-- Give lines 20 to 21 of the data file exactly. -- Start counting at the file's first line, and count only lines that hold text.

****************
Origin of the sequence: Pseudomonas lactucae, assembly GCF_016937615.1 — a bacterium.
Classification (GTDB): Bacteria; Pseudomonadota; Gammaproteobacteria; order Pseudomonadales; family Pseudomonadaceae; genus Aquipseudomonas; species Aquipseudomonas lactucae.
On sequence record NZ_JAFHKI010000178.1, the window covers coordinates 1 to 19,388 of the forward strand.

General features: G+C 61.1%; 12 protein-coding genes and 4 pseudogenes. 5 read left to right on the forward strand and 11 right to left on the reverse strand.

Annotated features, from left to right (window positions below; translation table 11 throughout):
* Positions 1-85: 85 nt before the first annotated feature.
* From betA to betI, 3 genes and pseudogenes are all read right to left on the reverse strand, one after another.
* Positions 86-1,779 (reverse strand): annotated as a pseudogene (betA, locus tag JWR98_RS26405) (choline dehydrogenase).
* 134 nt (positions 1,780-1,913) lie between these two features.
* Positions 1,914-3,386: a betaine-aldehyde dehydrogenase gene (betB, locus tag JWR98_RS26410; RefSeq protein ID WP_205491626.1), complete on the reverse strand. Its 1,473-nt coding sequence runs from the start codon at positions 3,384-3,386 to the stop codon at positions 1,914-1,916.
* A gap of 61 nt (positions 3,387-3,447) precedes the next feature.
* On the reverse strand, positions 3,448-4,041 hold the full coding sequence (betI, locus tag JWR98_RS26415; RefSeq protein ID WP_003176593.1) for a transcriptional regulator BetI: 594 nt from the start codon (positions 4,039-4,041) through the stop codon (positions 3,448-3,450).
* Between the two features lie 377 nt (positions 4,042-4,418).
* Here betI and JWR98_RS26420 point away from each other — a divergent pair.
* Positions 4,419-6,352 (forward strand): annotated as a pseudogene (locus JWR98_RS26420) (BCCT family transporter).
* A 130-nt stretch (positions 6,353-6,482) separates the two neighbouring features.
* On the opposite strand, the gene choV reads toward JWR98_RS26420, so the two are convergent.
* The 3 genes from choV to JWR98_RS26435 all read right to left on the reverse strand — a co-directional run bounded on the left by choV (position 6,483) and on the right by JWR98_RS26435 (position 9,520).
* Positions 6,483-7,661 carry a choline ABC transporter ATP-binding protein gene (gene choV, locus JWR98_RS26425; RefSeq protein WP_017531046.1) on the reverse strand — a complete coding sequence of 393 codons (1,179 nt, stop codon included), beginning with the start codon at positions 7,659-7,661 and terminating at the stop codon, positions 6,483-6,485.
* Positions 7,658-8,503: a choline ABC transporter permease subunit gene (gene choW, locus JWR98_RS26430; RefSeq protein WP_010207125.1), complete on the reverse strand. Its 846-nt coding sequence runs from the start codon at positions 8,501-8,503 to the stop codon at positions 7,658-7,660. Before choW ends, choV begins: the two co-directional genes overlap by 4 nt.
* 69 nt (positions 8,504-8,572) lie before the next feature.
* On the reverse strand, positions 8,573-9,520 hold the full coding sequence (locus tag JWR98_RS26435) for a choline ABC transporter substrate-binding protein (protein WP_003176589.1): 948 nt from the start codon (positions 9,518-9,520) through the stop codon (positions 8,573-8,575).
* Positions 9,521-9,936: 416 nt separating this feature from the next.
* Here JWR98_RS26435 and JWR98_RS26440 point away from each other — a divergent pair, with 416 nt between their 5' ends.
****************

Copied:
* Positions 7,658-8,503: a choline ABC transporter permease subunit gene (gene choW, locus JWR98_RS26430; RefSeq protein WP_010207125.1), complete on the reverse strand. Its 846-nt coding sequence runs from the start codon at positions 8,501-8,503 to the stop codon at positions 7,658-7,660. Before choW ends, choV begins: the two co-directional genes overlap by 4 nt.
* 69 nt (positions 8,504-8,572) lie before the next feature.